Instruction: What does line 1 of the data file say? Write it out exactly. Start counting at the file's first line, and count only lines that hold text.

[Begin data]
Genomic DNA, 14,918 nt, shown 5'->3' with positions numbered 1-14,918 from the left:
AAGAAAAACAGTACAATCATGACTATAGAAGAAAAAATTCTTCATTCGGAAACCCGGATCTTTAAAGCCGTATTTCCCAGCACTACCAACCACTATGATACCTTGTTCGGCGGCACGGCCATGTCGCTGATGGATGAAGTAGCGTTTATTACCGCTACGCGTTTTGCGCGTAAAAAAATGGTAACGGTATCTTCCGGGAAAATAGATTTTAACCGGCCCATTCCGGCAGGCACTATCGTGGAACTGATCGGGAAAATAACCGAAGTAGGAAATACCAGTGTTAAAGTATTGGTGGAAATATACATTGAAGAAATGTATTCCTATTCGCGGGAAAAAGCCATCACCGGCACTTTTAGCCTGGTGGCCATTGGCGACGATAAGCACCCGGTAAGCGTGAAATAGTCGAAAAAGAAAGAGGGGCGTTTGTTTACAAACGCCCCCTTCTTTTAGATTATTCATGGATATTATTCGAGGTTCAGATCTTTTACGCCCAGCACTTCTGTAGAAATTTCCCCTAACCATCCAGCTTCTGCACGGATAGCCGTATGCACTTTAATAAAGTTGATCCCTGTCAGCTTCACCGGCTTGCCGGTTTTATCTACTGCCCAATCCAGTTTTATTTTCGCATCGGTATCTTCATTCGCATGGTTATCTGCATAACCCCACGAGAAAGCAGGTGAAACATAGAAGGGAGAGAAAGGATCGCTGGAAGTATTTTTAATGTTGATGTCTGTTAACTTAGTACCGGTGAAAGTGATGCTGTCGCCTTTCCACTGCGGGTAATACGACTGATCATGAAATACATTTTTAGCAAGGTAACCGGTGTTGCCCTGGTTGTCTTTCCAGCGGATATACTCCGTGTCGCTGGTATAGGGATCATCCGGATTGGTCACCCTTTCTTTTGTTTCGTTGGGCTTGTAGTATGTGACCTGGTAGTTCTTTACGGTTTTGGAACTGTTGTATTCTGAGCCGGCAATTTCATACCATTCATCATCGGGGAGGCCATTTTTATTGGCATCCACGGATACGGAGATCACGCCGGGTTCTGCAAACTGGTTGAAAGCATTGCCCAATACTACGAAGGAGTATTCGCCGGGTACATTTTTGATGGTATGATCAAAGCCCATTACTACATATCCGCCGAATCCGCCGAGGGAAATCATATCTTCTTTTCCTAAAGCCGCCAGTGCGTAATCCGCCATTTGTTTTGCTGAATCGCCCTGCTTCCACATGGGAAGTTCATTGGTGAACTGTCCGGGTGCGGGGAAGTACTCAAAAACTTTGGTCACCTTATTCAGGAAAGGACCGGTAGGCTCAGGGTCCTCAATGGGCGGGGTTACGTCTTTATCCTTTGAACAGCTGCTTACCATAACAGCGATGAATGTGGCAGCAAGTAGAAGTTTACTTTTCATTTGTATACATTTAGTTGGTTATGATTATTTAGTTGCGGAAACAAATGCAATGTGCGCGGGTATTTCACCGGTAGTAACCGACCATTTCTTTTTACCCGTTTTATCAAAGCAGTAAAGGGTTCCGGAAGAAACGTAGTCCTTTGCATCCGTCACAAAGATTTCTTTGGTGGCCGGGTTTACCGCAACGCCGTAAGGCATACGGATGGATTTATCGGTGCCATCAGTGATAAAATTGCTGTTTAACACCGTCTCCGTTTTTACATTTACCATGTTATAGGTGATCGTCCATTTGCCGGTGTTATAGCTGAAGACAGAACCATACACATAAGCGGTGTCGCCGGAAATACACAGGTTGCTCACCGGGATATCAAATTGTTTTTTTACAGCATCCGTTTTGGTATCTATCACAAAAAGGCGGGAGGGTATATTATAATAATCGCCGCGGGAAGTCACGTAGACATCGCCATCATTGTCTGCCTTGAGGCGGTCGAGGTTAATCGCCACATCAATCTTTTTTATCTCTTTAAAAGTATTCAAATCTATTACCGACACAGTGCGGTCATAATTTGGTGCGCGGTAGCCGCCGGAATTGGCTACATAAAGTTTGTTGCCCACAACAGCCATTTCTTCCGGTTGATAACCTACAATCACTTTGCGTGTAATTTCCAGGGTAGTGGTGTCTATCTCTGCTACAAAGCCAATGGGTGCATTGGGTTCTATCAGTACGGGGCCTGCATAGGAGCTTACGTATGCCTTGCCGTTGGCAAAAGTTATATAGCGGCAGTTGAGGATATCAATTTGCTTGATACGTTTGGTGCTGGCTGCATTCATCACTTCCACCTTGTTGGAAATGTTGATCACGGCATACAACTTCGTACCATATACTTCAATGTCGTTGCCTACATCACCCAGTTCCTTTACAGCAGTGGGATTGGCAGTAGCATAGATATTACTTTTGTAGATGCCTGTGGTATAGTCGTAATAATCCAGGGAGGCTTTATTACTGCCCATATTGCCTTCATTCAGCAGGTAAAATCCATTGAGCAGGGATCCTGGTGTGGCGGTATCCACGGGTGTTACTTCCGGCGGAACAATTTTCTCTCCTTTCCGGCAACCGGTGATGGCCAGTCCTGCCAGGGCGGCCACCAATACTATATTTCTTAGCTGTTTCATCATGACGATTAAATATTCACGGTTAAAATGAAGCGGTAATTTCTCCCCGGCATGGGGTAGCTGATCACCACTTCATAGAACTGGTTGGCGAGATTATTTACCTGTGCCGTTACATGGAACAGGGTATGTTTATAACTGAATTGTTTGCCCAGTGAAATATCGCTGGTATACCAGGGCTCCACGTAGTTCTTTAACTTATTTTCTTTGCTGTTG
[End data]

Genomic DNA, 14,918 nt, shown 5'->3' with positions numbered 1-14,918 from the left: